Over 60 percent of women who had abortions report high levels of pressure to abort from one or more sources, and those same women report higher levels of subsequent mental health and quality of life issues, according to a new Lozier Institute peer-reviewed study published in the Cureus medical journal.
David Reardon, Ph.D., a Lozier Institute Associate Scholar, director of the Elliot Institute, and lead author of the new study, explains:
“Abortion clinics cannot claim to be pro-woman while at the same time allowing the majority of their clients to be pressured into unwanted abortions. Our national study finds that women who feel pressured to have abortions are significantly more likely to blame their abortions for contributing to a decline in mental health, increased disruptions in their daily lives, and more frequent episodes of grief and loss.
“In a country torn by political debate over abortion, surely these findings underscore one point on which we should all be able to agree. No woman should ever feel pressured into accepting an unwanted abortion. Clearly, abortion clinics need to provide better pre-abortion screening and counseling in order to prevent unsafe and unwanted abortions.”
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According to the study, women who reported being pressured into an abortion by either their male partner or a family member also reported statistically significant levels of:
- Negative emotions due to their abortion
- Interference with daily life, work, or relationships
- Intrusive thoughts, including flashbacks to the abortion
- Frequent feelings of loss, grief, or sadness about the abortion
- Increased levels of stress answering questions about the abortion
Tessa Longbons, Senior Research Associate at Lozier Institute and co-author of the study, said:
“Abortion does not empower women. Quite the opposite, the abortion industry enables and gives support to those who seek to control women. This coercion can have long-lasting mental health repercussions, and now that the FDA allows the abortion pill to be dispensed without a woman ever seeing a doctor, the abortion industry’s coercion problem may only get worse.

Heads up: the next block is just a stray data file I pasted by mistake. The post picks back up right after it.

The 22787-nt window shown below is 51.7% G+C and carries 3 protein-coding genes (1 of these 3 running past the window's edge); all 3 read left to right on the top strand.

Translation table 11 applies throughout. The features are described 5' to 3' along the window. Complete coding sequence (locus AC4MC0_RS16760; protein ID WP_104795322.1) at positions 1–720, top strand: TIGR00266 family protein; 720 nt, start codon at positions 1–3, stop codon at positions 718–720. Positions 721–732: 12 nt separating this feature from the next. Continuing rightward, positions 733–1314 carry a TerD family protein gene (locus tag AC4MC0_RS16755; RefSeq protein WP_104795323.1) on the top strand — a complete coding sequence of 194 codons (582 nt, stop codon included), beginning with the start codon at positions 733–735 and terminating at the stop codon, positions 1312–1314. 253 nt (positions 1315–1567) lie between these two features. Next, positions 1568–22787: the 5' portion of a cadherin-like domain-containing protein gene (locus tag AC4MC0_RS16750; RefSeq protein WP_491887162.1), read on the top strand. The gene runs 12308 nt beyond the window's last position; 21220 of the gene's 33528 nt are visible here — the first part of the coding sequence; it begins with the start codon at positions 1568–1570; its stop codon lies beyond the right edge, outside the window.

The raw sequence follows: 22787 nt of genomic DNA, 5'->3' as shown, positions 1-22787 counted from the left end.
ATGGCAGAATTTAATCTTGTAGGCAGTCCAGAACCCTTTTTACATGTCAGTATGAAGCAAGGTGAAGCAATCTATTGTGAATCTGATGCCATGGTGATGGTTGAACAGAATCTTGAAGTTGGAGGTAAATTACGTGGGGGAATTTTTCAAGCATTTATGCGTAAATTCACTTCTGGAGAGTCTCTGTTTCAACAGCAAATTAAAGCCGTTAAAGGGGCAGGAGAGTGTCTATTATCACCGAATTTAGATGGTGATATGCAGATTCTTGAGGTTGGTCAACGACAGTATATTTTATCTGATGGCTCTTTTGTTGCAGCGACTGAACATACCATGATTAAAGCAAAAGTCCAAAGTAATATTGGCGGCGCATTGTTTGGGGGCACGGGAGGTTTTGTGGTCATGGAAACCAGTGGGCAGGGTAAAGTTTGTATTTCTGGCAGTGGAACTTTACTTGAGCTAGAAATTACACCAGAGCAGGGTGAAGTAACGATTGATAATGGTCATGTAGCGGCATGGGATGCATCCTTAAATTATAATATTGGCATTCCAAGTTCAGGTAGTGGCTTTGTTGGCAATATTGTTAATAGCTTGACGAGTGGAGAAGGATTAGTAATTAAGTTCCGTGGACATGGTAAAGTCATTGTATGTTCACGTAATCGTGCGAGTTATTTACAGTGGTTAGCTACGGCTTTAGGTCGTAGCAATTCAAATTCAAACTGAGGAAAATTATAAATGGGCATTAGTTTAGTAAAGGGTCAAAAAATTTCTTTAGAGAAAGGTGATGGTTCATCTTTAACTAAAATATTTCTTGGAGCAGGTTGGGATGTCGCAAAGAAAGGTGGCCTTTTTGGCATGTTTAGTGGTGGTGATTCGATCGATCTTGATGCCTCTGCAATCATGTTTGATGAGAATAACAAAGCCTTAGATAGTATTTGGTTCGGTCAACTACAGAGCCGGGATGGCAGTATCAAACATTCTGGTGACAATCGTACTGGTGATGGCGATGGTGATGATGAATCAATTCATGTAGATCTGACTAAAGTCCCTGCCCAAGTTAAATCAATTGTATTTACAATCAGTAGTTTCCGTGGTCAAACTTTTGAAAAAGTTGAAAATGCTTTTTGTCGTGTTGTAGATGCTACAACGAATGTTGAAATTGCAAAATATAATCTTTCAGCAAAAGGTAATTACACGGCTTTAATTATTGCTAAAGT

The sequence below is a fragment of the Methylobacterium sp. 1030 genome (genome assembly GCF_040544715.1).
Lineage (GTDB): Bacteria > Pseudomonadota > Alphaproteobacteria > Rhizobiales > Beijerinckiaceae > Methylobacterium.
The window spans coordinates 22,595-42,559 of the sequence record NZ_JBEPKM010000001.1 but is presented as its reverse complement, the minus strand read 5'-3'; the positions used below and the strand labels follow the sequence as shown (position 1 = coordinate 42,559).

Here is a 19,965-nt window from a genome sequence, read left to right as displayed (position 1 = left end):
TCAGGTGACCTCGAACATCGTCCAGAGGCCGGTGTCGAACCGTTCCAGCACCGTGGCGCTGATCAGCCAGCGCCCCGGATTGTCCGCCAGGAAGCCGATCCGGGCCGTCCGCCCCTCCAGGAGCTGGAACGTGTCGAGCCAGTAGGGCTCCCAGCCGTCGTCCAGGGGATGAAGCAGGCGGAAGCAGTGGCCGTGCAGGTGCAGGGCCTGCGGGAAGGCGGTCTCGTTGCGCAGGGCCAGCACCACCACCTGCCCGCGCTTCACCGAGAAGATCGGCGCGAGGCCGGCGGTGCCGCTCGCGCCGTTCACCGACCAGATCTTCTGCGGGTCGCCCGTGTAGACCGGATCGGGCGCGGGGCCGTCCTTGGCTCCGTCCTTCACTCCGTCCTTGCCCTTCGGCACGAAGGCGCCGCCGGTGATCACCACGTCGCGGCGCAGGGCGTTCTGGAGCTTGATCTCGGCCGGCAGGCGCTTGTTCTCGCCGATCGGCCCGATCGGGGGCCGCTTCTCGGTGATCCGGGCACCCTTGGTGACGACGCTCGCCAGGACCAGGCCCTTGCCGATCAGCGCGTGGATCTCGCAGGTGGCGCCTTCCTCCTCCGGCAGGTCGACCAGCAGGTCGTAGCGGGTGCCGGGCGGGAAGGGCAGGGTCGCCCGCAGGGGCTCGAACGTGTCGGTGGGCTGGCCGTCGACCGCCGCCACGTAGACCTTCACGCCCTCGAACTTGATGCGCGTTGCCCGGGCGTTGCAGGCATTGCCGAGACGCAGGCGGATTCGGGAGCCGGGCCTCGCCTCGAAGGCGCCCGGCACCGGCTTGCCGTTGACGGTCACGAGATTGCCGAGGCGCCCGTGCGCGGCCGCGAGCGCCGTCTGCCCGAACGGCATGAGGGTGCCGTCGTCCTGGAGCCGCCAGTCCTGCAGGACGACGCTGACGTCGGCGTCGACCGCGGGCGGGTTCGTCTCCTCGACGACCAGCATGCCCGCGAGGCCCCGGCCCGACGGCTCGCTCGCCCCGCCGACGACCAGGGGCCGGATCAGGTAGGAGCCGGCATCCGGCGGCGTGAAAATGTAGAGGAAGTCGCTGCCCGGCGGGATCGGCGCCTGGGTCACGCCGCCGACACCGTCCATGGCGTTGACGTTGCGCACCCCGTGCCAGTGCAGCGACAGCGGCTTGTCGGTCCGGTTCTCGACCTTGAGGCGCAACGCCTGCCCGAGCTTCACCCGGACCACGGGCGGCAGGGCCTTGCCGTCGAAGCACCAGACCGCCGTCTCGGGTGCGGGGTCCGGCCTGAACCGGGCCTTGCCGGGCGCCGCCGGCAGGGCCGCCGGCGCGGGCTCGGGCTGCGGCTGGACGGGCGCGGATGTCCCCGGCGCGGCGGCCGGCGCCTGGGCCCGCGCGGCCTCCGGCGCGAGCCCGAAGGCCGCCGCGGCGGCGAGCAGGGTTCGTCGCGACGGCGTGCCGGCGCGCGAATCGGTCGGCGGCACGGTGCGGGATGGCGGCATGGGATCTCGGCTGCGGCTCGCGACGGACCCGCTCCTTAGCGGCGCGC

“Women deserve to be fully informed, and they deserve better than abortion.”
The Lozier Institute study, Effects of Pressure to Abort on Women’s Emotional Responses and Mental Health, asked women to rate the degree of pressure, if any, they faced from each of five sources: their male partner, family members, other people, financial concerns, and other circumstantial pressures.
Researchers collected data using the online survey tools of a national marketing firm with access to over 28 million U.S. residents. Women 41-45 years of age were invited to participate until 1,000 surveys were fully completed. Participants did not know the topic of the survey until they had completed at least one page of background information. The completion rate was 96%, with 22.6% reporting a history of abortion, which aligns with national estimates of the percentage of women who will have abortions in their lifetime. Those reporting an abortion were four times more likely to drop out of the survey once they faced additional questions about their abortion experience compared to women who did not report an abortion and faced additional questions about their other pregnancy experiences.
“Even with our high participation rate, women with a history of abortion reported higher levels of stress completing the survey than other women, which is probably why they were most likely to drop out before completing the survey,” said Dr. Reardon. “This is why surveys about abortion will always underreport negative outcomes. It is precisely the women feeling the most negative emotions who are most likely to not want to talk about it.”
The full study, accessible via the peer-reviewed library at LozierInstitute.org, is the first in a series of planned studies designed to investigate the prevalence and impact of abortions that conflict with women’s own maternal preferences and moral beliefs.